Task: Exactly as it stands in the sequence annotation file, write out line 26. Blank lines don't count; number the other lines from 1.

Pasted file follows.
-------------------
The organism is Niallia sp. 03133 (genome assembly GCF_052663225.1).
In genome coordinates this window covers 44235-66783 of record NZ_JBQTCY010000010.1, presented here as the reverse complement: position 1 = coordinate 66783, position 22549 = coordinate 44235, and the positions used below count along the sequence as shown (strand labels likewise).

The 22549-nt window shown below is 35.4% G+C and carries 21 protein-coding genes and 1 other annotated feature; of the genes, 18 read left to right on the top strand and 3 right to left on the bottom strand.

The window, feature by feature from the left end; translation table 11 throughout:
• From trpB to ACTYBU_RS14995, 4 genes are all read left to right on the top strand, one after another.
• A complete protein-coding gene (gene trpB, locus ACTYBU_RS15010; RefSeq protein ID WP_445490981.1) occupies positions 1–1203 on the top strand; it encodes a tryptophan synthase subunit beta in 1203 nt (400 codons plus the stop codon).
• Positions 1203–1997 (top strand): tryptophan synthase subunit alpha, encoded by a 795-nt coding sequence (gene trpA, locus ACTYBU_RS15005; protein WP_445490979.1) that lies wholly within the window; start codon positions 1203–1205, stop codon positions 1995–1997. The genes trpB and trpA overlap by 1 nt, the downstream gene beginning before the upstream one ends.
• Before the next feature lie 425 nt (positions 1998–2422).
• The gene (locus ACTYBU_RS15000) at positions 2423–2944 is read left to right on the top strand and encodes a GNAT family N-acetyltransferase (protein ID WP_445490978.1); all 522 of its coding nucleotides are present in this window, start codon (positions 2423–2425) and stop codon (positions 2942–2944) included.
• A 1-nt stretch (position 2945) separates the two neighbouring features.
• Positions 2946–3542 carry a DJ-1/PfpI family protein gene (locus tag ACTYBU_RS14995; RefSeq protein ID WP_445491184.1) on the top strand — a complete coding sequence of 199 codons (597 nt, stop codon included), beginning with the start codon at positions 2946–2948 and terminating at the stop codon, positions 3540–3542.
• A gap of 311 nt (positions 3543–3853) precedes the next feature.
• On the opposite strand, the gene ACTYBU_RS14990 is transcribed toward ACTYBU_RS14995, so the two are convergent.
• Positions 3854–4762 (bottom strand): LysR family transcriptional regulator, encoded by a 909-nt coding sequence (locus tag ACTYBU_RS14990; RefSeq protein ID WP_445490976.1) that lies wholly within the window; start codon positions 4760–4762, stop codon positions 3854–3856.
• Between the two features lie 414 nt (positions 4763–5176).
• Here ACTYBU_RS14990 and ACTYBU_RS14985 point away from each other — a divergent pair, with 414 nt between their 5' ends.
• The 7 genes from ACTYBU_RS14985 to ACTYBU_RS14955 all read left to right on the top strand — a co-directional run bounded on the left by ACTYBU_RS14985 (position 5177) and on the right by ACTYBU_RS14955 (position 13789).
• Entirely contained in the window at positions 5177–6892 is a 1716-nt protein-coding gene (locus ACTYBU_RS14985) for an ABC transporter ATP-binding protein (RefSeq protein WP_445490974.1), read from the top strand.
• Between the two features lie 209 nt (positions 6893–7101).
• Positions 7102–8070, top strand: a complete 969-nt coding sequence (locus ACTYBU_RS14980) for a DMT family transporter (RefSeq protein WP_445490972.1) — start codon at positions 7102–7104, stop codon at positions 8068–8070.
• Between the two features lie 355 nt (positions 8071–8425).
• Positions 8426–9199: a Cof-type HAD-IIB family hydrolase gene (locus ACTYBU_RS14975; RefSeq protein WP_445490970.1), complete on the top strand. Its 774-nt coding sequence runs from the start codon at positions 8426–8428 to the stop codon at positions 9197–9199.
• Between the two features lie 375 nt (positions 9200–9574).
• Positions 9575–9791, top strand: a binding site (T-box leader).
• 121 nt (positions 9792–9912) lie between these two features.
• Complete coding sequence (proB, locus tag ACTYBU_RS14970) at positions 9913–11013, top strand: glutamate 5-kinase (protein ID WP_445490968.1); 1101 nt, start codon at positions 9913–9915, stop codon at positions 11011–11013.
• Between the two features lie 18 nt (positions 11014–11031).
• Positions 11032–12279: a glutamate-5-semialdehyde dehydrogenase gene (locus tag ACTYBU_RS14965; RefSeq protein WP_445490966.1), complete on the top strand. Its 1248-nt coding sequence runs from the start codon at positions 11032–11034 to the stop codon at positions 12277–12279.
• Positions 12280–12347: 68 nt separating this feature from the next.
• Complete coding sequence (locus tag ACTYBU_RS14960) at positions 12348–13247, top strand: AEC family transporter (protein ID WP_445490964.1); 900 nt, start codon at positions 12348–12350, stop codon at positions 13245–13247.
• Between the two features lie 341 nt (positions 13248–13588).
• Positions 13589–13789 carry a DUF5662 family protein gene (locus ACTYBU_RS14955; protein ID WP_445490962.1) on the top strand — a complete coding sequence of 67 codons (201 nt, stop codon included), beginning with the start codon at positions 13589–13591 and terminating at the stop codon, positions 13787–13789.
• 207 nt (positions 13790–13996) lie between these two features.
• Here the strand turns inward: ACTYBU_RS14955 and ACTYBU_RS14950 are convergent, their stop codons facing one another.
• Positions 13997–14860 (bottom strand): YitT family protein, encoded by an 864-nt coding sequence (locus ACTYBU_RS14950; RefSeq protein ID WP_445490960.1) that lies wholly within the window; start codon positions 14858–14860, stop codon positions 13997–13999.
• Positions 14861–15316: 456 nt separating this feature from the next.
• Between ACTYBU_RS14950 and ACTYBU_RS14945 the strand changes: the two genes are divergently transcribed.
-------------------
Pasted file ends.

• Complete coding sequence (proB, locus tag ACTYBU_RS14970) at positions 9913–11013, top strand: glutamate 5-kinase (protein ID WP_445490968.1); 1101 nt, start codon at positions 9913–9915, stop codon at positions 11011–11013.